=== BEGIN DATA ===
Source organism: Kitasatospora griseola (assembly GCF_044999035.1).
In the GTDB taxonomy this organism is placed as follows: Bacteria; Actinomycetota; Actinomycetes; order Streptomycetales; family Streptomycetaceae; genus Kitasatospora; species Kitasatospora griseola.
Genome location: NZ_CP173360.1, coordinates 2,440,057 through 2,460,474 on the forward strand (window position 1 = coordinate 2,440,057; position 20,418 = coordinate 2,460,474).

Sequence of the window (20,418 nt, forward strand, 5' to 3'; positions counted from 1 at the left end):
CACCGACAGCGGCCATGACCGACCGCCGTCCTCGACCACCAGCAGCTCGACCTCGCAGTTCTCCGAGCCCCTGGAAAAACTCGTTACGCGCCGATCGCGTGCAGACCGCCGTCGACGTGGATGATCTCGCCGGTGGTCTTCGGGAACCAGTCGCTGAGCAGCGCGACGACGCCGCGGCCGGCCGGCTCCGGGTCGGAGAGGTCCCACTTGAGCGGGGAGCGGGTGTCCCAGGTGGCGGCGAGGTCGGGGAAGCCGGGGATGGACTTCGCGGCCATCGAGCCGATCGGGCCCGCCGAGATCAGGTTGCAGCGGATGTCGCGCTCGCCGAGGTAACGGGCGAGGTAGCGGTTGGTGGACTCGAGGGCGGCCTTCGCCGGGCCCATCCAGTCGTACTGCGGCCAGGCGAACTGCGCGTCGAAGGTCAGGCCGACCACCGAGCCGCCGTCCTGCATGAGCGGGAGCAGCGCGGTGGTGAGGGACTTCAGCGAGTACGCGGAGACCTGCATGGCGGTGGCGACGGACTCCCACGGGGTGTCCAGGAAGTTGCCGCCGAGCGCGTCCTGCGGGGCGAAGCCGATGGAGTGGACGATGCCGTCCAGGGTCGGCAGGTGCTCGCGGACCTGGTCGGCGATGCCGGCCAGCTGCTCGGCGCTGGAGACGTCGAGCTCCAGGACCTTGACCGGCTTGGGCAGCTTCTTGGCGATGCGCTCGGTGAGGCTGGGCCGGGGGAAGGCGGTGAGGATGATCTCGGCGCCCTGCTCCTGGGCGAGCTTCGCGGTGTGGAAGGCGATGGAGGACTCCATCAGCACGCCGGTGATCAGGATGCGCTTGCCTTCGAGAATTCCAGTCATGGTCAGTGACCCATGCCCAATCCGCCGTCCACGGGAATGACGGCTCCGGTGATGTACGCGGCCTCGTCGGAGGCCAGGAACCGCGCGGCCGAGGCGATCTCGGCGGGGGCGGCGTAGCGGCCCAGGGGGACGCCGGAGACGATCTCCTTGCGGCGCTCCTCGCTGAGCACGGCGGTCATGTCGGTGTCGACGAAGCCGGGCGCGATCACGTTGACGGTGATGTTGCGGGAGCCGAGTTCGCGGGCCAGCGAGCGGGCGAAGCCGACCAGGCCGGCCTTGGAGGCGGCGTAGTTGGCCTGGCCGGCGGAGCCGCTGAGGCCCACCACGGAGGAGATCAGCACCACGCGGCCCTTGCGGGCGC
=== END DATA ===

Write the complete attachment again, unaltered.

Source organism: Kitasatospora griseola (assembly GCF_044999035.1).
In the GTDB taxonomy this organism is placed as follows: Bacteria; Actinomycetota; Actinomycetes; order Streptomycetales; family Streptomycetaceae; genus Kitasatospora; species Kitasatospora griseola.
Genome location: NZ_CP173360.1, coordinates 2,440,057 through 2,460,474 on the forward strand (window position 1 = coordinate 2,440,057; position 20,418 = coordinate 2,460,474).

Sequence of the window (20,418 nt, forward strand, 5' to 3'; positions counted from 1 at the left end):
CACCGACAGCGGCCATGACCGACCGCCGTCCTCGACCACCAGCAGCTCGACCTCGCAGTTCTCCGAGCCCCTGGAAAAACTCGTTACGCGCCGATCGCGTGCAGACCGCCGTCGACGTGGATGATCTCGCCGGTGGTCTTCGGGAACCAGTCGCTGAGCAGCGCGACGACGCCGCGGCCGGCCGGCTCCGGGTCGGAGAGGTCCCACTTGAGCGGGGAGCGGGTGTCCCAGGTGGCGGCGAGGTCGGGGAAGCCGGGGATGGACTTCGCGGCCATCGAGCCGATCGGGCCCGCCGAGATCAGGTTGCAGCGGATGTCGCGCTCGCCGAGGTAACGGGCGAGGTAGCGGTTGGTGGACTCGAGGGCGGCCTTCGCCGGGCCCATCCAGTCGTACTGCGGCCAGGCGAACTGCGCGTCGAAGGTCAGGCCGACCACCGAGCCGCCGTCCTGCATGAGCGGGAGCAGCGCGGTGGTGAGGGACTTCAGCGAGTACGCGGAGACCTGCATGGCGGTGGCGACGGACTCCCACGGGGTGTCCAGGAAGTTGCCGCCGAGCGCGTCCTGCGGGGCGAAGCCGATGGAGTGGACGATGCCGTCCAGGGTCGGCAGGTGCTCGCGGACCTGGTCGGCGATGCCGGCCAGCTGCTCGGCGCTGGAGACGTCGAGCTCCAGGACCTTGACCGGCTTGGGCAGCTTCTTGGCGATGCGCTCGGTGAGGCTGGGCCGGGGGAAGGCGGTGAGGATGATCTCGGCGCCCTGCTCCTGGGCGAGCTTCGCGGTGTGGAAGGCGATGGAGGACTCCATCAGCACGCCGGTGATCAGGATGCGCTTGCCTTCGAGAATTCCAGTCATGGTCAGTGACCCATGCCCAATCCGCCGTCCACGGGAATGACGGCTCCGGTGATGTACGCGGCCTCGTCGGAGGCCAGGAACCGCGCGGCCGAGGCGATCTCGGCGGGGGCGGCGTAGCGGCCCAGGGGGACGCCGGAGACGATCTCCTTGCGGCGCTCCTCGCTGAGCACGGCGGTCATGTCGGTGTCGACGAAGCCGGGCGCGATCACGTTGACGGTGATGTTGCGGGAGCCGAGTTCGCGGGCCAGCGAGCGGGCGAAGCCGACCAGGCCGGCCTTGGAGGCGGCGTAGTTGGCCTGGCCGGCGGAGCCGCTGAGGCCCACCACGGAGGAGATCAGCACCACGCGGCCCTTGCGGGCGC